One hundred years ago, the Battle of the Somme, one of the bloodiest battles ever fought by the British Army, was raging in northern France.On 27th July 1916, footballers, club staff and fans comprising the Footballers’ Battalion entered the fray and would spend the next three days fighting fiercely in Delville Wood.
In support of the official First World War Centenary and in commemoration of the sacrifice made by the Footballers’ Battalion, over the next three days the EFL will be serialising Andrew Riddoch and John Kemp’s abridged account of the battle as described in When the Whistle Blows.
Find the four-part serialisation on efl.com from 27th to 29th July.
Here’s part three…
Part two: Click here to read part one of When the Whistle Blows
Throughout the day German artillery continued to pound Delville Wood. The shallow trenches and bombing posts offered scant protection from the incessant artillery fire. Many men were completely buried in the ensuing explosions. Lt Arthur Elliott, who was commanding ‘C’ Company, was buried for 15 minutes before being dug out in a state of concussion. In the words of a fellow officer: ‘He was absolutely a mad lunatic when he came back.’ Second Lieutenant Roy Beaumont was unconscious by the time his men had managed to extricate him from the loose earth. He would not regain consciousness for another six hours.
Col Henry Fenwick was hit. Maj Frank Buckley, of Bradford City and future manager of Wolverhampton Wanderers, was badly wounded in the shoulder and the lung. Buckley was clearly in a bad way. Pte George Pyke, of Newcastle Utd, recalled that it did not look like Buckley would make it to the casualty clearing station. The former Portsmouth and Southampton player, Capt Edward Bell, took over command of the Footballers’ Battalion and ensured that the battalion held their positions in the face of severe pressure. Capt Bell would later be awarded a Military Cross for his ‘conspicuous gallantry during operations’ at Delville Wood.
The strain of the constant bombardment was almost too much to bear. One soldier wrote resignedly that, ‘their big guns are awful, but still we stand them and wait for our turn to stop one’. Several soldiers ‘ stopped one’ that afternoon. From a hospital a few months later, Pte Jack Borthwick, the Millwall player, would write to his manager, the former England outside-left, Bert Lipsham:
We were being very heavily shelled, dead and wounded all over the place, Germans as well as our own … our Captain came and gave orders for four men to take a wounded Captain [probably Acting Capt John Engleburtt] to the dressing station, and I was one to be chosen. There wasn’t a whole stretcher in the place, and all the stretcher bearers were knocked out except one.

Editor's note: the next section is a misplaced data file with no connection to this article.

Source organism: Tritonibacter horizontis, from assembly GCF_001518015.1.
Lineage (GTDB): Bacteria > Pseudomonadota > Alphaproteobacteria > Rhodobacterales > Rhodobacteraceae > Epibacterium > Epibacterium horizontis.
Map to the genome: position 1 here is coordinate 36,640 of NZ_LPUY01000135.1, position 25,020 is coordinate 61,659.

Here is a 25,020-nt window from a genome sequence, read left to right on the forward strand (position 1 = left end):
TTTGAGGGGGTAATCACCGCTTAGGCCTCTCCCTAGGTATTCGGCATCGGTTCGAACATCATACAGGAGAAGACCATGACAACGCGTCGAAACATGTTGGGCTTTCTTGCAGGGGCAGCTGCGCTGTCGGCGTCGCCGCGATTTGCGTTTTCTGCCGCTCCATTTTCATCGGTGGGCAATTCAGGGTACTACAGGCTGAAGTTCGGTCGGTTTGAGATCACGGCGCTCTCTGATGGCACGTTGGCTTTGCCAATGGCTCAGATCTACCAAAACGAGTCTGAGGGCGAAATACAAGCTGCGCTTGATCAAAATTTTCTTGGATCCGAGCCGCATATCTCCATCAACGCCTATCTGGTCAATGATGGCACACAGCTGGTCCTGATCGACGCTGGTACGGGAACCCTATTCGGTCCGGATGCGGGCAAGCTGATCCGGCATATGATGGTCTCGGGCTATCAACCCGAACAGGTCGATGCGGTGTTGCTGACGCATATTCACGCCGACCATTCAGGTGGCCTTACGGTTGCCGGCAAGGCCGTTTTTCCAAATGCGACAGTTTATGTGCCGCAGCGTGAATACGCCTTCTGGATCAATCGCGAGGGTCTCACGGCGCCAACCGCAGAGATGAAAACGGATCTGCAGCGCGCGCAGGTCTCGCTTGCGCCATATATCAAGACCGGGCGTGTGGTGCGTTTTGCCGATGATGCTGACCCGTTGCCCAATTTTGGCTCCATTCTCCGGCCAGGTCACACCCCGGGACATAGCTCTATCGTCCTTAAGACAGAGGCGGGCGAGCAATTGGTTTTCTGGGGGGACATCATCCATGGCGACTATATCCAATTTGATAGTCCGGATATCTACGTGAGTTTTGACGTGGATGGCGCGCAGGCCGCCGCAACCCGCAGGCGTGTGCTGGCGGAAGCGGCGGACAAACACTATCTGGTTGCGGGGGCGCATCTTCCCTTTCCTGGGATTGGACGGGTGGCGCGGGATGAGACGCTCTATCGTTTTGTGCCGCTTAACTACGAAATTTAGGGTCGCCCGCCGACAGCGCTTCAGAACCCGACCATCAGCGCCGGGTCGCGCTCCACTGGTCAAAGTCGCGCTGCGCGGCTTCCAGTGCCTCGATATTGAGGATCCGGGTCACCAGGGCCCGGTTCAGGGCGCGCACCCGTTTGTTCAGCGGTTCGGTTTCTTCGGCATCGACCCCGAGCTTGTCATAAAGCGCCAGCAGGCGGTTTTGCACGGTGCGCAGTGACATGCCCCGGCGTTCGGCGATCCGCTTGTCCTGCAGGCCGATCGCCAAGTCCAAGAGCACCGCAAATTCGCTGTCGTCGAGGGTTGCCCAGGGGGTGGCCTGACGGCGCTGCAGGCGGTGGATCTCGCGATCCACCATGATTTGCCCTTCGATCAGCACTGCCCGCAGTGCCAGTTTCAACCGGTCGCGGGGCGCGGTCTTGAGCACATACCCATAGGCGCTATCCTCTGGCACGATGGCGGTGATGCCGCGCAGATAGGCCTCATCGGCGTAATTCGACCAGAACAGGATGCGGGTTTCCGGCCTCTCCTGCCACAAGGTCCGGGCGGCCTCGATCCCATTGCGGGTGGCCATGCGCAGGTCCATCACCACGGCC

We were kept busy all the time bandaging the wounded, and if they were not able to walk to the dressing station, they had to be left until someone could take them out. We got two stout branches of a tree, put two waterproof sheets across them, placed the Captain on it, and then started off. The trenches were very badly knocked about and full of troops so we had to go over the top and what a journey.
We had to go three-quarters of a mile to the dressing station, and God knows how we got there with shells flying all around us, scrambling up and down shell holes and over broken tree trunks. I expected that we should all go up in the air any minute. However, we arrived all safe and I was thankful as I was well beat.
We had an hour’ s rest before starting off back again. Everything was going well until I stopped my packet. I never heard the shell coming but felt it as my neck was very near set in. The piece must have been rather large and I was afraid I should be under the turf with a little wooden cross on top. I managed to get back to our trench and the stretcher-bearer dressed the wound. I lay down in the side of the trench for nearly half an hour until the shelling quietened down.
Our Captain wanted to send four men to carry me out, but I didn’t fancy it, so I told him I would rather walk across if he sent a man with me to see I didn’t collapse. Jack Nuttall [his Millwall team mate] came with me and you ought to have seen us dashing across the wood. Donaldson couldn’t have run faster [Jack Donaldson, legendary Australian sprinter of the early 20th century]. I remember getting to the dressing station but I must have lost consciousness as I don’t remember seeing our Doctor [Lt Richard Felton] on the trip down the line. I was operated on next day, but I remember nothing about it. I was placed on the danger list and the missus had word to come, but I took a turn for the better. What a ward I was in, not one able to get up. We had six deaths in 24 hours and one fellow off his head.
For more information about the Footballers' Battalion, see When the Whistle Blows.
Amazon: When the Whistle Blows: The Story of the Footballers' Battalion in the Great War (Centennial Edition)